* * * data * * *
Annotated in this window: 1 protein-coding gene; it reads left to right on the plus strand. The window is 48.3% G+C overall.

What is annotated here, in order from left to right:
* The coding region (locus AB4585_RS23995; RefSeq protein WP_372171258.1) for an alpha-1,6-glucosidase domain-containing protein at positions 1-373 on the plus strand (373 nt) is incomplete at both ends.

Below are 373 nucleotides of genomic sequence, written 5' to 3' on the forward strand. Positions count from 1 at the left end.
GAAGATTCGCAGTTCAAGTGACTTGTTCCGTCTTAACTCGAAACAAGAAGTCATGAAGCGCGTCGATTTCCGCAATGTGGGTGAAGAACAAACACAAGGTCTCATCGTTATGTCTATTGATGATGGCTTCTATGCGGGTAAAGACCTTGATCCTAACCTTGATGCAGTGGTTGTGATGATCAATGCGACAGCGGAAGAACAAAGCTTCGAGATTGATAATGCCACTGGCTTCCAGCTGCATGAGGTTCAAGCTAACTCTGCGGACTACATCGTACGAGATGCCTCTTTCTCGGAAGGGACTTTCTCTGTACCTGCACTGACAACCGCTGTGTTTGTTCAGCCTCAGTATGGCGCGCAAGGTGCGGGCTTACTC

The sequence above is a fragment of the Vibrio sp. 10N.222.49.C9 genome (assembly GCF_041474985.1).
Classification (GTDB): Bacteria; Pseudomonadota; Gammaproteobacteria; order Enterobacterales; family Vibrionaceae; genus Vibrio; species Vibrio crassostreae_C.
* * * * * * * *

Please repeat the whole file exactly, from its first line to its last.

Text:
Annotated in this window: 1 protein-coding gene; it reads left to right on the plus strand. The window is 48.3% G+C overall.

What is annotated here, in order from left to right:
* The coding region (locus AB4585_RS23995; RefSeq protein WP_372171258.1) for an alpha-1,6-glucosidase domain-containing protein at positions 1-373 on the plus strand (373 nt) is incomplete at both ends.

Below are 373 nucleotides of genomic sequence, written 5' to 3' on the forward strand. Positions count from 1 at the left end.
GAAGATTCGCAGTTCAAGTGACTTGTTCCGTCTTAACTCGAAACAAGAAGTCATGAAGCGCGTCGATTTCCGCAATGTGGGTGAAGAACAAACACAAGGTCTCATCGTTATGTCTATTGATGATGGCTTCTATGCGGGTAAAGACCTTGATCCTAACCTTGATGCAGTGGTTGTGATGATCAATGCGACAGCGGAAGAACAAAGCTTCGAGATTGATAATGCCACTGGCTTCCAGCTGCATGAGGTTCAAGCTAACTCTGCGGACTACATCGTACGAGATGCCTCTTTCTCGGAAGGGACTTTCTCTGTACCTGCACTGACAACCGCTGTGTTTGTTCAGCCTCAGTATGGCGCGCAAGGTGCGGGCTTACTC

The sequence above is a fragment of the Vibrio sp. 10N.222.49.C9 genome (assembly GCF_041474985.1).
Classification (GTDB): Bacteria; Pseudomonadota; Gammaproteobacteria; order Enterobacterales; family Vibrionaceae; genus Vibrio; species Vibrio crassostreae_C.